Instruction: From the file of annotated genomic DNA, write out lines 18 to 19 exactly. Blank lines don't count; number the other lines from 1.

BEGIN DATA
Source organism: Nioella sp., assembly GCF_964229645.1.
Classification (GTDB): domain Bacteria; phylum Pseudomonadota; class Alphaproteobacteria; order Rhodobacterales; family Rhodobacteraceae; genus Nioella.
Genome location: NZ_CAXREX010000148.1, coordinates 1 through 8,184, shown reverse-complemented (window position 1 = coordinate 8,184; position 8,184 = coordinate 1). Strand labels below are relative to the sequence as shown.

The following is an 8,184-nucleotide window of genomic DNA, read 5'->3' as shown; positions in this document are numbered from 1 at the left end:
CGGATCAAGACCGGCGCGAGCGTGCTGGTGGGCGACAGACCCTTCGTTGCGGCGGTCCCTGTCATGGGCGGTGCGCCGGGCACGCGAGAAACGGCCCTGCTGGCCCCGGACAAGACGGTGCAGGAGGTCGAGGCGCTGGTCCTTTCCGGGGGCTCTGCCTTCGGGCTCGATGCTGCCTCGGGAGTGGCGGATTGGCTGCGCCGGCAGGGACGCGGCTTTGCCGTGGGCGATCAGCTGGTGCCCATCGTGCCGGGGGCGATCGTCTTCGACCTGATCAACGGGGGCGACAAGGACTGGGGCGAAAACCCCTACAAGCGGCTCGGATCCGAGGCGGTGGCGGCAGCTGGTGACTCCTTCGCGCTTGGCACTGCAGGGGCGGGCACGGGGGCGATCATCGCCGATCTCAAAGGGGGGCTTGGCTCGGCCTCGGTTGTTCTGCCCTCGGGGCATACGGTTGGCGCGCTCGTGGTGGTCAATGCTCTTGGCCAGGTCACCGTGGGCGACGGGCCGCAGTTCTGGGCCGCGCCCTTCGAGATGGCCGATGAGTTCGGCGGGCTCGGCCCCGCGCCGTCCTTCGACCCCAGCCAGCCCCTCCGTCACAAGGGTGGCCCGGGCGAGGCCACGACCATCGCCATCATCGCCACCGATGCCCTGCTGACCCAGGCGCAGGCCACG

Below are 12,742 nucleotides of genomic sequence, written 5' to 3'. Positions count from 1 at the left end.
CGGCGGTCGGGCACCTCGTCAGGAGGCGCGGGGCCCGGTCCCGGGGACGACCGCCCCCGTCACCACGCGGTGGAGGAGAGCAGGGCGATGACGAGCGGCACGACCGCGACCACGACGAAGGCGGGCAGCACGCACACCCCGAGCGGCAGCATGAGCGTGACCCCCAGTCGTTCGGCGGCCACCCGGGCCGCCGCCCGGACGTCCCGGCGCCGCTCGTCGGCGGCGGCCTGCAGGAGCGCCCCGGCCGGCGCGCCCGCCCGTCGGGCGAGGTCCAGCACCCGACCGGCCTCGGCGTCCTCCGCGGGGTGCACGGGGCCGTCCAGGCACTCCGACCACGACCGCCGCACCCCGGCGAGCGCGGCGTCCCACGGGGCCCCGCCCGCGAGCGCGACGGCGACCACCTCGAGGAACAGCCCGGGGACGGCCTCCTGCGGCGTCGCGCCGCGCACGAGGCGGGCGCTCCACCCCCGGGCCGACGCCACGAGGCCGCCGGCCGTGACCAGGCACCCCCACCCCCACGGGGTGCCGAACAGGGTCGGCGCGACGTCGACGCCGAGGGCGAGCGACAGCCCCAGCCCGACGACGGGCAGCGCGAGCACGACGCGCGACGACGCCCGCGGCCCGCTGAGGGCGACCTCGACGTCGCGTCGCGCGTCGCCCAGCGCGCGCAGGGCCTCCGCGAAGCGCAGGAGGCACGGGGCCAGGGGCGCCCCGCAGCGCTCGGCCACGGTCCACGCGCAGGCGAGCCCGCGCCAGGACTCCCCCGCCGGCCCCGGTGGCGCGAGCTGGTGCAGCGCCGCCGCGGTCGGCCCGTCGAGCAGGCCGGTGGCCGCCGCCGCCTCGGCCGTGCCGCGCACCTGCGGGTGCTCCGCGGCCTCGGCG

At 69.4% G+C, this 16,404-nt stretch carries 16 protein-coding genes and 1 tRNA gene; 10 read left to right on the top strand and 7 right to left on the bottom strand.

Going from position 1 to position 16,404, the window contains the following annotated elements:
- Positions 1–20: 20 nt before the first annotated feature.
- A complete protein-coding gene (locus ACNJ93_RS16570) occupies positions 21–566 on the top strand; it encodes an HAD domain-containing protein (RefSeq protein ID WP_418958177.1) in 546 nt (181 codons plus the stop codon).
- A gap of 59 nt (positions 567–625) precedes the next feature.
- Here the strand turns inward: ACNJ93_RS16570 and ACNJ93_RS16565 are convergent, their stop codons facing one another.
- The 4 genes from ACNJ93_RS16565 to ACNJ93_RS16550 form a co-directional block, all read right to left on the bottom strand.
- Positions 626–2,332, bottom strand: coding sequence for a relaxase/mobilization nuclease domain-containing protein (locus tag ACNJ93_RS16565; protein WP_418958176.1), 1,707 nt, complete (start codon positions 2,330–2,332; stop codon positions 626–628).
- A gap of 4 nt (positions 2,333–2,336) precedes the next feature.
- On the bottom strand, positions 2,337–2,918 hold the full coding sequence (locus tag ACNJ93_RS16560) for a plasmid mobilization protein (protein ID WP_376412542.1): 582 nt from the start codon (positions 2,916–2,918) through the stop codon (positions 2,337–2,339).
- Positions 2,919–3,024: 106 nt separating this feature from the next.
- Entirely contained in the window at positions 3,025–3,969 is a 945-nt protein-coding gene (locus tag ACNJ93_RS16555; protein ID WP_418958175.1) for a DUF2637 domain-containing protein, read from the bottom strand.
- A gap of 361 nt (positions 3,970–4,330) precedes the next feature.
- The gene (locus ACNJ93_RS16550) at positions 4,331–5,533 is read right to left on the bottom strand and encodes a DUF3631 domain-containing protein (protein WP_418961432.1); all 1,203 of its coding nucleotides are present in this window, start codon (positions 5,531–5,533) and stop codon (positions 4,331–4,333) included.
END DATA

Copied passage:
- Positions 2,919–3,024: 106 nt separating this feature from the next.
- Entirely contained in the window at positions 3,025–3,969 is a 945-nt protein-coding gene (locus tag ACNJ93_RS16555; protein ID WP_418958175.1) for a DUF2637 domain-containing protein, read from the bottom strand.